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Genetically modified rules: the awkward rule–exception–right distinction in EC–Biotech



The arcane distinction between ‘rules’, ‘exceptions’, and ‘autonomous rights’ has troubled WTO dispute settlement since its earliest days, primarily with respect to procedural burden-of-proof questions. Yet in its report, the EC–Biotech panel relied on a techno-textual understanding of this distinction to interpret the substantive applicability of Articles 2.2, 5.1, and 5.7 SPS – the WTO’s fundamental rules on the degree of scientific certainty of risk required to allow a state to restrict imports of goods due to human, animal, or plant health or life concerns. This article critiques the panel’s approach on the backdrop of WTO jurisprudence and deontic logic, arguing that the norm-category of ‘autonomous rights’ does not actually exist; that the Article 2.2–5.1/5.7 SPS relationship should be more straightforwardly construed than the panel’s analysis would suggest; and that the disorderly and incoherent outcome of the panel’s analysis serves as a cautionary tale against excessive textualism in WTO dispute settlement.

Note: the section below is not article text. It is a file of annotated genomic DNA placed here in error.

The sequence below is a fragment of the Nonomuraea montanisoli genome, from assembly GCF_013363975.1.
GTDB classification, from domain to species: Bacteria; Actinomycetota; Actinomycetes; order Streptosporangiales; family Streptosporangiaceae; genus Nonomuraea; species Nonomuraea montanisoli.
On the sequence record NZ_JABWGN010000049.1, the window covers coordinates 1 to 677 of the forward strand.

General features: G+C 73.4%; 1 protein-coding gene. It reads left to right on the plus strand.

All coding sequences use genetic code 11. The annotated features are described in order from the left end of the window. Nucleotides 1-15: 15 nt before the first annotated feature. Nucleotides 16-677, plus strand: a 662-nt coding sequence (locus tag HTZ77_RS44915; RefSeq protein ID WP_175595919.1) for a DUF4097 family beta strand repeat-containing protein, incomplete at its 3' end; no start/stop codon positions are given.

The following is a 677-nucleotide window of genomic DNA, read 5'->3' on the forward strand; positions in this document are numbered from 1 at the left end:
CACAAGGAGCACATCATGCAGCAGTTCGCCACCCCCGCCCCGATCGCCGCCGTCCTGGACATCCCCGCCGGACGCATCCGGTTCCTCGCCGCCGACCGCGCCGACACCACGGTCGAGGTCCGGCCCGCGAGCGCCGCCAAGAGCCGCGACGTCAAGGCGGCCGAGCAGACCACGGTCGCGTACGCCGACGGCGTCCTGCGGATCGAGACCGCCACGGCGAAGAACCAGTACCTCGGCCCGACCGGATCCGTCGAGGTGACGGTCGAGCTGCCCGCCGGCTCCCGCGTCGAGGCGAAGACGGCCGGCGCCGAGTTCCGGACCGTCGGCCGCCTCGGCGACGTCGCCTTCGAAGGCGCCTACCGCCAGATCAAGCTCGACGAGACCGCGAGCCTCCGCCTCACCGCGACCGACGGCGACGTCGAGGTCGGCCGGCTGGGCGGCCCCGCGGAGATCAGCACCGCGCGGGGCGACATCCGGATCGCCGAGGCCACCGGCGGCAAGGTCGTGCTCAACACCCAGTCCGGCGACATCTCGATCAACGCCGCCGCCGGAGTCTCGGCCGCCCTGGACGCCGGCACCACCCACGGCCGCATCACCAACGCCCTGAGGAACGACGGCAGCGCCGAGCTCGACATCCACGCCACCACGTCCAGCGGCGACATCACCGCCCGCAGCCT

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Genetically modified rules: the awkward rule–exception–right distinction in EC–Biotech



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